Twelve tips on how to stay motivated during your job search

stay motivatedBusinesses of all sorts have gone on a hiring spree in recent months to make up for a labor shortage resulting from the effects of the Covid pandemic. According to the Federal Reserve Bank of St. Louis, there are currently 11.2 million job openings in the U.S. But the U.S. Bureau of Labor Statistics reports only 5.9 million unemployed workers who want a job.

That should be encouraging for those looking for jobs. Even though there are a lot of openings, however, it doesn’t mean that it will easy to find the job that is best for your interests and skills. It may be a long haul, so it’s important to stay motivated.

Here are a few tips on how to do that.

1. Start the day off right

Establish a schedule and stick to it. Begin your job of searching for a job at the same time each day, as if you were going to work. Wake up at a certain time and eat a healthy breakfast. You may want to begin with a motivational quote to get inspired. Job search site Indeed has an excellent collection from which to choose.

2. Create your vision

Visualize your ideal job. What you will be doing. Where you will be working. The pay you would like to receive. And even what you will be able to do with the money you earn. It could also be beneficial to visualize how getting a job will make your life better.

You can create a vision poster for a fun way to carry this out. Cut out pictures from magazines – or print them out from online websites – that are symbols of your goals. These might be a picture of a house or car you’d like to buy, a savings account for the future, someone who’s doing the type of work you’re interested in, a place where you might want to vacation, or even your favorite food. Paste these on a piece of poster board with a few inspirational words and look it at every day to remind you of the benefits of securing a job.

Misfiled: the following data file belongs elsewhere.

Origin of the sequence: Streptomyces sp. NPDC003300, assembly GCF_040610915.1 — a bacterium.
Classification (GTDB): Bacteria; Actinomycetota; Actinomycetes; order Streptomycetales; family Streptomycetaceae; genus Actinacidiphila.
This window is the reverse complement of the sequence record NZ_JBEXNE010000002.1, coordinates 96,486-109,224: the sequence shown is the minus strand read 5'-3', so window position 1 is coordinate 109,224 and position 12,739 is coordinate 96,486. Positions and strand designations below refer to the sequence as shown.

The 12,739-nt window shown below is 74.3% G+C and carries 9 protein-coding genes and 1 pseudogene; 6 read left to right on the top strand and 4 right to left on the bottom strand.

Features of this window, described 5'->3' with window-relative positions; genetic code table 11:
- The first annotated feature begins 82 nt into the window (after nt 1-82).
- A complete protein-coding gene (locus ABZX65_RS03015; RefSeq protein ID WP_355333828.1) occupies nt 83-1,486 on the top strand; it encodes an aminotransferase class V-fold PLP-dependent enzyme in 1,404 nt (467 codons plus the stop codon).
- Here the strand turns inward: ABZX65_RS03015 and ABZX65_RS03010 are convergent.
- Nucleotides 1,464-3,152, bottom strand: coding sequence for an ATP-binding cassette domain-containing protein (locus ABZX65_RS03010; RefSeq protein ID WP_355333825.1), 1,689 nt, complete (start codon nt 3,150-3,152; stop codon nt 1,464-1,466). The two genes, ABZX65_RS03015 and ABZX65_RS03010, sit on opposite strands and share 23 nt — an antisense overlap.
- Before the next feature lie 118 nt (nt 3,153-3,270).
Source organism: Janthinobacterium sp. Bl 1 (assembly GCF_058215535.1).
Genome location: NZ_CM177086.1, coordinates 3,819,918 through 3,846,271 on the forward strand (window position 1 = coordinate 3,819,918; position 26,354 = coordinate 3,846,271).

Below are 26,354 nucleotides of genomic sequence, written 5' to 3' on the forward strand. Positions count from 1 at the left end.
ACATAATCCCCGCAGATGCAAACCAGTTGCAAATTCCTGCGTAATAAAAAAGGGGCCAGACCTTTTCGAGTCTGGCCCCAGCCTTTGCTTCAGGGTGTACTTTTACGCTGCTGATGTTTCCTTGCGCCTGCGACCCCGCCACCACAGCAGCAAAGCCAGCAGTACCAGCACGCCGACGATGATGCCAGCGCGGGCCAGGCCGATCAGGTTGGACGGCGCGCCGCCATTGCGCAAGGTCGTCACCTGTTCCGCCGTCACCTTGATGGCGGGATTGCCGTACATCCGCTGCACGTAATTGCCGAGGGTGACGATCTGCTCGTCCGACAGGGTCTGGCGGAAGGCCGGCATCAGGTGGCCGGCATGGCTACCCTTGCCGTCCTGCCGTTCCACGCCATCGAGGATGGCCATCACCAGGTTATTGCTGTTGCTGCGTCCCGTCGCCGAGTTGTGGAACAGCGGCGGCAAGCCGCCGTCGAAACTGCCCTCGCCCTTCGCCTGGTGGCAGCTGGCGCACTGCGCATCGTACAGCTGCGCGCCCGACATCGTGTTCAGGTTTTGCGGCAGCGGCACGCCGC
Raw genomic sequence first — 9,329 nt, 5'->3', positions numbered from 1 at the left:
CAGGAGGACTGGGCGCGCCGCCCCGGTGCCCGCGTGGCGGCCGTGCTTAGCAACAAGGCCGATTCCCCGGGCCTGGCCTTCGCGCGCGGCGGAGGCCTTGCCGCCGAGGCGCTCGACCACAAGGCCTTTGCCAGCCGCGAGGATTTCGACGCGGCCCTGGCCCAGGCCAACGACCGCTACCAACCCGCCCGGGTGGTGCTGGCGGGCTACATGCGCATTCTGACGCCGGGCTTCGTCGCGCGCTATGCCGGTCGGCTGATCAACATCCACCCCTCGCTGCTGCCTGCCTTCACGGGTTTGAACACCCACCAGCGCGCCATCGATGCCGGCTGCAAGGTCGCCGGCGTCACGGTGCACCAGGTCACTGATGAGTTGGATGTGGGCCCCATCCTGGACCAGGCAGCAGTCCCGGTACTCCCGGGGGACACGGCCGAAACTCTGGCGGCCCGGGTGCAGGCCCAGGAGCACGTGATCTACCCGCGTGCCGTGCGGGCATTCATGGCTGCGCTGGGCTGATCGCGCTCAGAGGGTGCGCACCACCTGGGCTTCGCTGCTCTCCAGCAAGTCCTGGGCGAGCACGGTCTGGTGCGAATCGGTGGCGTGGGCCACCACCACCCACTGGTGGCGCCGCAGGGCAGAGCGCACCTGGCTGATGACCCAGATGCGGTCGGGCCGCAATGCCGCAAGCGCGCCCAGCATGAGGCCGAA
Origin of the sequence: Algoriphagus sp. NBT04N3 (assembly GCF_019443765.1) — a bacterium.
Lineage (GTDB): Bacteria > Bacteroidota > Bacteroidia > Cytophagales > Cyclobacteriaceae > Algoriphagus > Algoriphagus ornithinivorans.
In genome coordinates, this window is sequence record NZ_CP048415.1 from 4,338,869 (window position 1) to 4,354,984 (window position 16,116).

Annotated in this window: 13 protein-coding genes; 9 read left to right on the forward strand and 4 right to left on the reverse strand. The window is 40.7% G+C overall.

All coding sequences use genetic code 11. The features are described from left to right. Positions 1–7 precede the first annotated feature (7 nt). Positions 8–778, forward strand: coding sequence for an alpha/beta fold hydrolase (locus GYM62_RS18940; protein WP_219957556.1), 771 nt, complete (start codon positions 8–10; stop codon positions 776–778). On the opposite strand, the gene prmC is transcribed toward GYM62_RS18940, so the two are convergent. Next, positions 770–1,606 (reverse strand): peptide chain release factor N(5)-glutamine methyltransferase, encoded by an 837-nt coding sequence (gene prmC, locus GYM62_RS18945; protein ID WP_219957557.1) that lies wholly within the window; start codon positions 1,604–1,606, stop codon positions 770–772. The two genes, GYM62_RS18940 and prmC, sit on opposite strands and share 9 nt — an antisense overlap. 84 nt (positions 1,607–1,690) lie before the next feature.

3. Focus on things you can control

Don’t take it personally when you don’t hear back about a job you applied for or other things beyond your control. Instead focus your attention on what you can do to move your job search forward. Improve your resume or create a JIST card. Write a 30-second elevator pitch. Research and add more companies and hiring managers to your list of people to cold call.

4. “Don’t Break the Chain”

When Jerry Seinfeld, star of the 1990s sitcom Seinfeld, was first starting out, he wanted to ensure that he would have good work habits. He believed that to achieve success as a comedian, he had to write better jokes. And he had to do it every day. So he took a giant calendar, hung it on the wall and put a giant red X through each day when he wrote his jokes. After a few days it became a chain, and he didn’t want to break it. You can also use this simple technique of “Don’t Break the Chain.” Decide what you want to accomplish in your job search. It doesn’t have to be the same thing all the time. You can create a weekly schedule of what you will do each day. And when you complete all the tasks, mark off the day on the calendar with a big X. And soon you’ll have your own unbroken chain.

5. Ask for feedback

If you apply for a job and are not chosen, call the hiring manager and find out why.  Express appreciation for being considered. Then say, “I want to learn from this experience.What should I work on to improve my chances for this type of position?” If they offer an answer and it’s an accurate assessment, it can help you see where you may have development needs and what to work on to improve. Also ask friends to tell you what you can do to improve your chances of getting hired. And remember, the hiring process can be arbitrary.